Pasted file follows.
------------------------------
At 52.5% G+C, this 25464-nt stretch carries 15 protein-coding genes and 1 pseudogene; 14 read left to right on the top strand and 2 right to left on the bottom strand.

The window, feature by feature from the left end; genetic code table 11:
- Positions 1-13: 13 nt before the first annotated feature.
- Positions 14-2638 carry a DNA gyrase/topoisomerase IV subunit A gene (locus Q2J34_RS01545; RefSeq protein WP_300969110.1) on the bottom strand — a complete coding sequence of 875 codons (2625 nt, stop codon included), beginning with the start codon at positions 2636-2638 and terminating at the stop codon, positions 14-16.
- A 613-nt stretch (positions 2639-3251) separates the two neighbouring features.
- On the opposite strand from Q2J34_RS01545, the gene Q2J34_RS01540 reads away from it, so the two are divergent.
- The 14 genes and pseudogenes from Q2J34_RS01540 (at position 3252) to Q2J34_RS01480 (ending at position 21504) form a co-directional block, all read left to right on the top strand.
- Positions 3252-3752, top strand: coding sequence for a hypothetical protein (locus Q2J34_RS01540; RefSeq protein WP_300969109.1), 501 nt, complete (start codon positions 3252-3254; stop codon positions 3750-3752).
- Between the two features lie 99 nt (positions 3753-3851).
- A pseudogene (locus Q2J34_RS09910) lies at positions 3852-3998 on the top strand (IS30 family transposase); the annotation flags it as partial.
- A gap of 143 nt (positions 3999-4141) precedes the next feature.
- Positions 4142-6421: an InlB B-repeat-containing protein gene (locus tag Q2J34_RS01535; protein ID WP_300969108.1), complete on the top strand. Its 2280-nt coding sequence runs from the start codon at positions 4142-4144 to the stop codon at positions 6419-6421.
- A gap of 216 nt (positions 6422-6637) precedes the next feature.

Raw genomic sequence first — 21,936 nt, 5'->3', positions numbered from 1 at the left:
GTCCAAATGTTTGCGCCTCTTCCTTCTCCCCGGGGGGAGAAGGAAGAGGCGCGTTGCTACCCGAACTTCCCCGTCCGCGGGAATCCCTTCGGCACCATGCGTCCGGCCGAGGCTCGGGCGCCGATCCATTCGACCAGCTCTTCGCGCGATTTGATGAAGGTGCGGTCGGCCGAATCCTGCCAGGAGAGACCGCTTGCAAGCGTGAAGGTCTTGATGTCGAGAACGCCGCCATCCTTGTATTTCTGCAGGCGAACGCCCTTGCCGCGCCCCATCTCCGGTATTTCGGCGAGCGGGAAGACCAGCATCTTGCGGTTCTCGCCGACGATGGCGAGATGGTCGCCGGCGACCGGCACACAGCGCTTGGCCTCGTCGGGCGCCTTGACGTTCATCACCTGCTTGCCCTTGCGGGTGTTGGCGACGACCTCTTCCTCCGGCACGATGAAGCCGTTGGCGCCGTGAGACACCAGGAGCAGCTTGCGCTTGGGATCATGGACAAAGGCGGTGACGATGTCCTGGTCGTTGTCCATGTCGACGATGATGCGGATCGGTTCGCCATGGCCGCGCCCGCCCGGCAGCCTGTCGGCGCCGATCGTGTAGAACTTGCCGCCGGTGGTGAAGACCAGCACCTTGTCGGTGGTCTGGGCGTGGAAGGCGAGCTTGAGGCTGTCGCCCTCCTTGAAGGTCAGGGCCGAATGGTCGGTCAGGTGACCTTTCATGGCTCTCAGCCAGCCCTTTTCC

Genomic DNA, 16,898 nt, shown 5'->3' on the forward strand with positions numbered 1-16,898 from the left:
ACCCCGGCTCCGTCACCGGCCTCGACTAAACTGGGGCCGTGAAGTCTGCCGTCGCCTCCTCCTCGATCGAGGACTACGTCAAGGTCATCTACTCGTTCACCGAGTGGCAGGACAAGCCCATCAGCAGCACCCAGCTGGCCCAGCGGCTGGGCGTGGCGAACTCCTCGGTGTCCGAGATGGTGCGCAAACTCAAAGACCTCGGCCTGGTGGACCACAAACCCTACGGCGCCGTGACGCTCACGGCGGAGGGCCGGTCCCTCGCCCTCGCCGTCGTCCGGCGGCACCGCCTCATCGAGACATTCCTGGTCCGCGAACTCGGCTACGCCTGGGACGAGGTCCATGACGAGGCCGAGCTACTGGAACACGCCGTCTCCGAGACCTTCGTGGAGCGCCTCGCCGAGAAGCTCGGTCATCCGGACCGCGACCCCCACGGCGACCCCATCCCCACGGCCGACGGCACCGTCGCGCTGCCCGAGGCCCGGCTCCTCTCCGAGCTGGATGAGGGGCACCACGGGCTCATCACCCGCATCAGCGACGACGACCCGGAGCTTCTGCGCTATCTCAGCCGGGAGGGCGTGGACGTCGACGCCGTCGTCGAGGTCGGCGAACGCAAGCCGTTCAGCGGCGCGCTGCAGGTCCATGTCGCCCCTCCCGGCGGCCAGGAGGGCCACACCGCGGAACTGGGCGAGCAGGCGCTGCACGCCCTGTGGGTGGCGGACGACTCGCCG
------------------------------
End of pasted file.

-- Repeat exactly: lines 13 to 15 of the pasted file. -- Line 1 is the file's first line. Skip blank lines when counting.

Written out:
- A gap of 216 nt (positions 6422-6637) precedes the next feature.

Raw genomic sequence first — 21,936 nt, 5'->3', positions numbered from 1 at the left:
GTCCAAATGTTTGCGCCTCTTCCTTCTCCCCGGGGGGAGAAGGAAGAGGCGCGTTGCTACCCGAACTTCCCCGTCCGCGGGAATCCCTTCGGCACCATGCGTCCGGCCGAGGCTCGGGCGCCGATCCATTCGACCAGCTCTTCGCGCGATTTGATGAAGGTGCGGTCGGCCGAATCCTGCCAGGAGAGACCGCTTGCAAGCGTGAAGGTCTTGATGTCGAGAACGCCGCCATCCTTGTATTTCTGCAGGCGAACGCCCTTGCCGCGCCCCATCTCCGGTATTTCGGCGAGCGGGAAGACCAGCATCTTGCGGTTCTCGCCGACGATGGCGAGATGGTCGCCGGCGACCGGCACACAGCGCTTGGCCTCGTCGGGCGCCTTGACGTTCATCACCTGCTTGCCCTTGCGGGTGTTGGCGACGACCTCTTCCTCCGGCACGATGAAGCCGTTGGCGCCGTGAGACACCAGGAGCAGCTTGCGCTTGGGATCATGGACAAAGGCGGTGACGATGTCCTGGTCGTTGTCCATGTCGACGATGATGCGGATCGGTTCGCCATGGCCGCGCCCGCCCGGCAGCCTGTCGGCGCCGATCGTGTAGAACTTGCCGCCGGTGGTGAAGACCAGCACCTTGTCGGTGGTCTGGGCGTGGAAGGCGAGCTTGAGGCTGTCGCCCTCCTTGAAGGTCAGGGCCGAATGGTCGGTCAGGTGACCTTTCATGGCTCTCAGCCAGCCCTTTTCC